Can Benzene in Deodorant Cause Multiple Myeloma?
An independent lab recently announced that it had found the cancer-causing chemical benzene in certain spray-on deodorants, including varieties marketed under the brand names Old Spice and Secret. In response, the FDA and Proctor & Gamble announced a voluntary deodorant recall. Many forms of cancer have been linked to benzene exposure, including multiple myeloma, raising the serious question: can contaminated deodorant cause multiple myeloma?
In this article, we’ll dig into some of the research concerning benzene exposure and multiple myeloma in order to answer this question.
IMPORTANT: If you’ve developed multiple myeloma or another type of cancer after using a recalled, benzene-contaminated deodorant like Old Spice or Secret, you may be entitled to compensation. For a free, no-obligation consultation with an experienced product liability lawyer concerning a potential deodorant cancer lawsuit, please call 1-800-525-7111. The consultation is free and we don’t get paid unless we secure compensation for you.
Contaminated Deodorant and Multiple Myeloma: What’s the Potential Risk?
To be clear, research has established a link between benzene and multiple myeloma, a serious form of cancer affecting plasma cells in white blood cells. This research suggests that benzene-contaminated deodorant may cause multiple myeloma, and consumers who have used these products should take note.
What Does the Research Say?
Recent studies detailing the link between benzene and multiple myeloma include:
- A 2018 review of scientific literature published in Annals of Occupational and Environmental Medicine found that “benzene was associated with all lymphohematic carcinogenesis,” including multiple myeloma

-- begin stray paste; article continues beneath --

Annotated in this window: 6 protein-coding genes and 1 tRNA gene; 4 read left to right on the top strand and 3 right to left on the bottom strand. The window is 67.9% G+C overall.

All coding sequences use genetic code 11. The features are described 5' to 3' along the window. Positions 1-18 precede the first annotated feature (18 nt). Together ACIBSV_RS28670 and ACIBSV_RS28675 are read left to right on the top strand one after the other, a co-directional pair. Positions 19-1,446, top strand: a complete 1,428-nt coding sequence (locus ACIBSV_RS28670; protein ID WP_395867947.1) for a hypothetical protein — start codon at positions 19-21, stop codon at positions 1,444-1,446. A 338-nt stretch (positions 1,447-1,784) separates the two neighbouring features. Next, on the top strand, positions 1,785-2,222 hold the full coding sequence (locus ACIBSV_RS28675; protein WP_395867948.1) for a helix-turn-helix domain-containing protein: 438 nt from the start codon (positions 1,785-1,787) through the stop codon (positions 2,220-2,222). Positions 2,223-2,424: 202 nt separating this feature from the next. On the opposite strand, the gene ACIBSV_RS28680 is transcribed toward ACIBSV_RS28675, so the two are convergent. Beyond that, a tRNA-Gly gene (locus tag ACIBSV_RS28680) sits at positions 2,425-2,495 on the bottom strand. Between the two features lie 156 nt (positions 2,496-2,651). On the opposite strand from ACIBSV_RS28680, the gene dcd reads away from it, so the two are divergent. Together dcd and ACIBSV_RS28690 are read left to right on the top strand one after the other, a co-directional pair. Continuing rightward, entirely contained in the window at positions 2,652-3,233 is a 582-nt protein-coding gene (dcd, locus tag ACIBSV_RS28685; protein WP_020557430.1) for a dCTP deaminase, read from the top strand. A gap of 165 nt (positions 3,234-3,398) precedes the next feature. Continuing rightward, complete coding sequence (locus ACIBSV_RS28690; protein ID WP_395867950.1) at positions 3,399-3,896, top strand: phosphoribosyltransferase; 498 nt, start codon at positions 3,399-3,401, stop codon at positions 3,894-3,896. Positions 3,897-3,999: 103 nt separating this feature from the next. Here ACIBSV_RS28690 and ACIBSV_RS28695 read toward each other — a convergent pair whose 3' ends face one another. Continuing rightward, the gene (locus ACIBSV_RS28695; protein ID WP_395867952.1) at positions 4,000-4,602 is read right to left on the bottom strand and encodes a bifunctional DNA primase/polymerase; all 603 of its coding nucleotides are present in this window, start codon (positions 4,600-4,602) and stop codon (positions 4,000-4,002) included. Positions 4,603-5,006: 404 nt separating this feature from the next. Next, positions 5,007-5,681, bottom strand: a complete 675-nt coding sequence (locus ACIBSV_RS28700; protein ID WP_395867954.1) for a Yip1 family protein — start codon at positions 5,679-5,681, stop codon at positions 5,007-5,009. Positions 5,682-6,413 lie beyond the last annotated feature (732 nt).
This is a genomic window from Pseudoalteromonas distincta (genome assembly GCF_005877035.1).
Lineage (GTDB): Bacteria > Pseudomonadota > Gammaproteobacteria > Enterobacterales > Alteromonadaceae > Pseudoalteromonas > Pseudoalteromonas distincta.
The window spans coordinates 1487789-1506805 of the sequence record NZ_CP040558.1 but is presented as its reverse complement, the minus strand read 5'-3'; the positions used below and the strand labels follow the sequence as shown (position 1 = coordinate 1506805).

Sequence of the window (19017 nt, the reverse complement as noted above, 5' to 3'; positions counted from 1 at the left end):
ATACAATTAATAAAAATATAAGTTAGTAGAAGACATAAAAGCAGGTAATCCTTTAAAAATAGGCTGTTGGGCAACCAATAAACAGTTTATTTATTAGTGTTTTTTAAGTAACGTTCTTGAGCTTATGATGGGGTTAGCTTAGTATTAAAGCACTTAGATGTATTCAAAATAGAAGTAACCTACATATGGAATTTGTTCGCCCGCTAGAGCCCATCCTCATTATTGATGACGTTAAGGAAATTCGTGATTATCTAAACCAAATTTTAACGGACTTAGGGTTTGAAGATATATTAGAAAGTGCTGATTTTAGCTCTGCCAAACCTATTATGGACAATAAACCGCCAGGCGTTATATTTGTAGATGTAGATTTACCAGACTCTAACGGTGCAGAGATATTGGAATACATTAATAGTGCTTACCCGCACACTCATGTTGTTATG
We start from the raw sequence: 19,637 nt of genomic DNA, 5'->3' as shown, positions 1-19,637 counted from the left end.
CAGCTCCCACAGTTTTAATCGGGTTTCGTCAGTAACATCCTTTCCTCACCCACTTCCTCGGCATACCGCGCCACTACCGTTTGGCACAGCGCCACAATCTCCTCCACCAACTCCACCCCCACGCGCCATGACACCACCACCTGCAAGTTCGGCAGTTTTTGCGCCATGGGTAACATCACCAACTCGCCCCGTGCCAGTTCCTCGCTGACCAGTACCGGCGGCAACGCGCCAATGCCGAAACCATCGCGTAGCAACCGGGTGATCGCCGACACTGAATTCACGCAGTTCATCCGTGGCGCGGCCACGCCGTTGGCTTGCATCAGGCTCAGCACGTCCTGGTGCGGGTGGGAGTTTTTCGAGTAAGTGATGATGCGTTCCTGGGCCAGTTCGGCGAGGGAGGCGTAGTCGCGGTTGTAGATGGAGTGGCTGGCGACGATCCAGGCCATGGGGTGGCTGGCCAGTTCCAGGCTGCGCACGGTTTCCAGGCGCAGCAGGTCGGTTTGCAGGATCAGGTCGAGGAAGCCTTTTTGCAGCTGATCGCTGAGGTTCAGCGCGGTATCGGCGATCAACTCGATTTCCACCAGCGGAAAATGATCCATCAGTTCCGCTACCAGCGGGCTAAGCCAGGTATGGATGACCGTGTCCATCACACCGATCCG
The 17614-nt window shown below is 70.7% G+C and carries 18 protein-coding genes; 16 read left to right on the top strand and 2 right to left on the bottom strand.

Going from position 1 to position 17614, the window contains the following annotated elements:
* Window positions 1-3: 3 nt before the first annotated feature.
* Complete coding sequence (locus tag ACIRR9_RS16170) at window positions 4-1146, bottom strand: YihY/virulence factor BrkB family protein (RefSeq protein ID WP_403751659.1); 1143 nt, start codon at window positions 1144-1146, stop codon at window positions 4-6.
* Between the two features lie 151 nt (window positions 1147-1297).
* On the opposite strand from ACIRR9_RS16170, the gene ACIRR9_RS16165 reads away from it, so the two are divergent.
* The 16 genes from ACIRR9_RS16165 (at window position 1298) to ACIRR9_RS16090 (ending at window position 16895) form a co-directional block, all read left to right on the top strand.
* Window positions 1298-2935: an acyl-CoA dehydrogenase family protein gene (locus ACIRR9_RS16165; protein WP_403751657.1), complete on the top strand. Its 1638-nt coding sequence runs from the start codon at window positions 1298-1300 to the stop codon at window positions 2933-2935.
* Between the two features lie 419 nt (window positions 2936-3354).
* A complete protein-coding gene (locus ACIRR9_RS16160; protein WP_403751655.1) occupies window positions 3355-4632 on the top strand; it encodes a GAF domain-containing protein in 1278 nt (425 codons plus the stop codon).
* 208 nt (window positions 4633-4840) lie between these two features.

- A 2015 population-based study of offshore oil industry workers exposed to benzene concluded there was “evidence of dose-related risk patterns according to cumulative exposure for acute myeloid leukemia (AML), multiple myeloma, and suggestively so for chronic lymphocytic leukemia (CLL).”
- A 2011 study that found “support for an association between occupational benzene exposure and risk of MM [multiple myeloma], ALL [acute lymphocytic leukemia], and CLL [chronic lymphocytic leukemia.”
Based on the available scientific research, it seems reasonable to conclude that exposure to benzene in contaminated deodorants may cause multiple myeloma.
Other studies have documented connections between benzene and other forms of blood-related cancers, including non-Hodgkins lymphoma and various types of leukemia.
What is Multiple Myeloma?
According to the Cleveland Clinic, multiple myeloma is “a rare condition that causes cancerous plasma cells to be produced, multiply, and build up in the bone marrow. The disease can lead to weakened bones, anemia, abnormal kidney function, and other health problems.” Multiple myeloma is relatively uncommon. In the United States, roughly 8 out of every 100,000 people are diagnosed with the cancer each year.
Symptoms of Multiple Myeloma
The Mayo Clinic reports that symptoms of multiple myeloma may not be present in early stages of the disease. However, once present, common symptoms of multiple myeloma include: